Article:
Ehlers Danlos Syndrome

Discussion in 'Trumpet Discussion' started by trumpetfart123, Jun 1, 2013.

  1. trumpetfart123

    trumpetfart123 Pianissimo User

    162
    11
    May 9, 2010
    Ireland
    Hi are there any other trumpeters with Ehlers Danlos Syndrome? Would be nice to hear of your experiences you have had difficulties or benefits ect.
     
  2. Sharvey

    Sharvey Pianissimo User

    93
    31
    Dec 25, 2012
    Australia
    I'll take the bait. What is Ehlers Danlos Syndrome?
     
  3. gmonady

    gmonady Utimate User

    18,129
    9,306
    Jan 28, 2011
    Dayton, Ohio
    Ehlers-Danlos syndrome (EDS) is a group of inherited disorders marked by extremely loose joints, hyper-elastic skin that bruises easily, and easily damaged blood vessels. A variety of gene mutations (changes) cause problems with collagen. This is the material that provides strength and structure to skin, bone, blood vessels, and internal organs. The abnormal collagen leads to the symptoms associated with EDS.
     
  4. gmonady

    gmonady Utimate User

    18,129
    9,306
    Jan 28, 2011
    Dayton, Ohio
    May I ask you to take the lead... What has been your experiences related to this condition? Regarding your embouchure? Regarding your hands and finger actions in holding your trumpet?
     
  5. trumpetfart123

    trumpetfart123 Pianissimo User

    162
    11
    May 9, 2010
    Ireland
    The major problem I have is with the finger that holds down the third valve. The muscles around this finger are particularly weak. I have over come this by doing some physio. I made some finger weights (I stuck four 50 euro cent coins together, this weighed about 30 grams. I selotape this to the end of my finger and do exercises with pushing upwards, a bit like bench presses, and I do a reverse of this, a bit like curls, this has developed the muscles around this finger. What was happening, because the muscles were weak, I was not hitting the third valve properly, I was hitting it cockeyed, this resulted in the third valve not popping back up quickly which effected my play. The second problem I had, it took ages to get into high notes just above the staff, say to G. However, I am doing excercises and I am now getting access to the high register much easier, I am now at High E. The other problem I have is holding high notes for a long period, but I guess this is just a case of practice and hard work.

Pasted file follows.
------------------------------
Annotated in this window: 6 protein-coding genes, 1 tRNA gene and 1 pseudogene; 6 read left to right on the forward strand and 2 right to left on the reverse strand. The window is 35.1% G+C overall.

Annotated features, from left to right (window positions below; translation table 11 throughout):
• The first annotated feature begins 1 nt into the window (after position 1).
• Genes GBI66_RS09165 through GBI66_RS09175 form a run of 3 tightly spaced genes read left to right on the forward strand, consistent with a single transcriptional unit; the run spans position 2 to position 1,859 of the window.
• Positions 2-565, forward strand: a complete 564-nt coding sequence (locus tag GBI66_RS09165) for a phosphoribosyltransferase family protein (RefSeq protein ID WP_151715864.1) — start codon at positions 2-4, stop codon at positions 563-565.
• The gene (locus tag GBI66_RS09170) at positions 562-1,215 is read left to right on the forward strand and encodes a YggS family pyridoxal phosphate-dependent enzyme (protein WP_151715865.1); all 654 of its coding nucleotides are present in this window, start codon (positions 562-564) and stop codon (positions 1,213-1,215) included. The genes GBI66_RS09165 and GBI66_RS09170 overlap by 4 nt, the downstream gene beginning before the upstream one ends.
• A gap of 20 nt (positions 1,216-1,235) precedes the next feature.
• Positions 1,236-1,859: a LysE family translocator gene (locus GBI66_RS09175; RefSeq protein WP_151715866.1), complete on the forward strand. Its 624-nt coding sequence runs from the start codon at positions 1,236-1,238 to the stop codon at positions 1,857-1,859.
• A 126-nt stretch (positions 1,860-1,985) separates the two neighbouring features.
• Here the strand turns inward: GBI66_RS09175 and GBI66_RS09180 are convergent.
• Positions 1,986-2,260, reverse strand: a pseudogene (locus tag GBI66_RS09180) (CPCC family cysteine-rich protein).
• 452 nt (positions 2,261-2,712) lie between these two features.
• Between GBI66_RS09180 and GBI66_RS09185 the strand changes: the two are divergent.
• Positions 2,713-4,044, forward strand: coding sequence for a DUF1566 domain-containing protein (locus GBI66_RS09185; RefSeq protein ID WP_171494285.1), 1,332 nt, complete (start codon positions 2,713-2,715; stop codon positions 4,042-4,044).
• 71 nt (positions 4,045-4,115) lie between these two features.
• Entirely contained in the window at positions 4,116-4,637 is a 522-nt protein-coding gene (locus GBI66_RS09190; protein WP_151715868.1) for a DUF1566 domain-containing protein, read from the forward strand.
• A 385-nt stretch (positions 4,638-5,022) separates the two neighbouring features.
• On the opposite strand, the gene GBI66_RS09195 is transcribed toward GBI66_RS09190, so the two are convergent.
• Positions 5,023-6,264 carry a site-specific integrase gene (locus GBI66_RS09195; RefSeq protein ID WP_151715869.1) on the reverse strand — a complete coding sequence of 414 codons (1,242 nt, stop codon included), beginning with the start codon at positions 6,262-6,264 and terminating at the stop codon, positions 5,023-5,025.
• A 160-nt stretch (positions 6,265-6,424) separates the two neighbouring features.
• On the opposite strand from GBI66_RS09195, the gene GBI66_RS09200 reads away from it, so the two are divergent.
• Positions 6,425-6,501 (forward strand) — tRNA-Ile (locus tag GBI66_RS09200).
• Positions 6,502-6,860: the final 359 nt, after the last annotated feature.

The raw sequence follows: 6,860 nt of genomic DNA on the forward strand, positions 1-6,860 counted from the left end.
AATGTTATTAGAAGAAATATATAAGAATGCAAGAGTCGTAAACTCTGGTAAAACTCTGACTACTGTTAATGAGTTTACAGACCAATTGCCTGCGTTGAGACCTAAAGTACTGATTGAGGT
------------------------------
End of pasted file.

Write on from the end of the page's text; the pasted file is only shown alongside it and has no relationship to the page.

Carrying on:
6. Peter McNeill

    Peter McNeill Utimate User

    7,072
    4,665
    Jan 30, 2009
    Melbourne Australia
    Very ingenious.

    Nothing shabby about that. What time-frame are you talking here? Getting to a G takes some time, but usually it takes a lot longer to get to the High C, as you have to get through the Bb Harmonics as well. High E, if reliable is more than enough for most players. That is not a shabby range. Can you run double octaves up and down to the High E? Is so, it impresses me.

    And yes practice, with a sensible routine and a goal driven schedule will move you - as we all have to do it this way, at least I am with you and I don't suffer your health problem, You're doing OK.
     
  7. trumpetfart123

    trumpetfart123 Pianissimo User

    162
    11
    May 9, 2010
    Ireland
    It took me the best part of 3 years to get to G, then a good while to get to A, but since then I have been on a bit of a roll, finding it easier to get the notes above A, I am not sure what you mean by running double octaves, I usually do Flow Studies to get me upto E, and it is not easy, but the leap from A to E, was much easier than it was from G to A.
     
  8. Vulgano Brother

    Vulgano Brother Moderator Staff Member

    Age:
    60
    12,460
    7,037
    Mar 23, 2006
    Parts Unknown
    They are weak for all of us. Leaving the little finger free from the hook allows the two fingers to work in tandem.
     
  9. trumpetfart123

    trumpetfart123 Pianissimo User

    162
    11
    May 9, 2010
    Ireland
    Nice one, thanks Vulgano
     

Share This Page